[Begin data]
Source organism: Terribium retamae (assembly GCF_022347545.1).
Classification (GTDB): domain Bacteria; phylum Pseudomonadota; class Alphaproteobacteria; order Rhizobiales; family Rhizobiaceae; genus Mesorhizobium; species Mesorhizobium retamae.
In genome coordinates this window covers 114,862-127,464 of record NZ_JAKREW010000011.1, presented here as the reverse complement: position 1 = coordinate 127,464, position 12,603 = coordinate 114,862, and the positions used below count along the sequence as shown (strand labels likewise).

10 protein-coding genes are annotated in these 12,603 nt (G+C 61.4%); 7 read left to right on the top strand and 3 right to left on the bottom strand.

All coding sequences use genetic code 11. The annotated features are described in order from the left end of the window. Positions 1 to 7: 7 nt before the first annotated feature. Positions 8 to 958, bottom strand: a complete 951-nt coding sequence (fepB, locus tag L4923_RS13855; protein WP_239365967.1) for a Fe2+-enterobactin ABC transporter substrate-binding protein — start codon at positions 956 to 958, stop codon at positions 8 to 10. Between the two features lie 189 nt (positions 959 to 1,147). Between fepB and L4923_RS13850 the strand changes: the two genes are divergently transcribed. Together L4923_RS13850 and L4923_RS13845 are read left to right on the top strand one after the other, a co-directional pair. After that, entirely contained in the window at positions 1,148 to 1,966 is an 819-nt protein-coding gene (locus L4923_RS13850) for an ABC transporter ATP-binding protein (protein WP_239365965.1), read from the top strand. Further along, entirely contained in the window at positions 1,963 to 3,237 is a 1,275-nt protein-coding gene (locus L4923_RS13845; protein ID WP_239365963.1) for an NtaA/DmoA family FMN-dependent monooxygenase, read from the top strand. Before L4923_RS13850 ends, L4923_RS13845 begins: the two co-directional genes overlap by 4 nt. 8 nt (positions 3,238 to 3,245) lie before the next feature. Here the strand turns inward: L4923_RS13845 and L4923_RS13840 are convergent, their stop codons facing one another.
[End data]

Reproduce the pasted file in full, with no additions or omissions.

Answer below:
Source organism: Terribium retamae (assembly GCF_022347545.1).
Classification (GTDB): domain Bacteria; phylum Pseudomonadota; class Alphaproteobacteria; order Rhizobiales; family Rhizobiaceae; genus Mesorhizobium; species Mesorhizobium retamae.
In genome coordinates this window covers 114,862-127,464 of record NZ_JAKREW010000011.1, presented here as the reverse complement: position 1 = coordinate 127,464, position 12,603 = coordinate 114,862, and the positions used below count along the sequence as shown (strand labels likewise).

10 protein-coding genes are annotated in these 12,603 nt (G+C 61.4%); 7 read left to right on the top strand and 3 right to left on the bottom strand.

All coding sequences use genetic code 11. The annotated features are described in order from the left end of the window. Positions 1 to 7: 7 nt before the first annotated feature. Positions 8 to 958, bottom strand: a complete 951-nt coding sequence (fepB, locus tag L4923_RS13855; protein WP_239365967.1) for a Fe2+-enterobactin ABC transporter substrate-binding protein — start codon at positions 956 to 958, stop codon at positions 8 to 10. Between the two features lie 189 nt (positions 959 to 1,147). Between fepB and L4923_RS13850 the strand changes: the two genes are divergently transcribed. Together L4923_RS13850 and L4923_RS13845 are read left to right on the top strand one after the other, a co-directional pair. After that, entirely contained in the window at positions 1,148 to 1,966 is an 819-nt protein-coding gene (locus L4923_RS13850) for an ABC transporter ATP-binding protein (protein WP_239365965.1), read from the top strand. Further along, entirely contained in the window at positions 1,963 to 3,237 is a 1,275-nt protein-coding gene (locus L4923_RS13845; protein ID WP_239365963.1) for an NtaA/DmoA family FMN-dependent monooxygenase, read from the top strand. Before L4923_RS13850 ends, L4923_RS13845 begins: the two co-directional genes overlap by 4 nt. 8 nt (positions 3,238 to 3,245) lie before the next feature. Here the strand turns inward: L4923_RS13845 and L4923_RS13840 are convergent, their stop codons facing one another.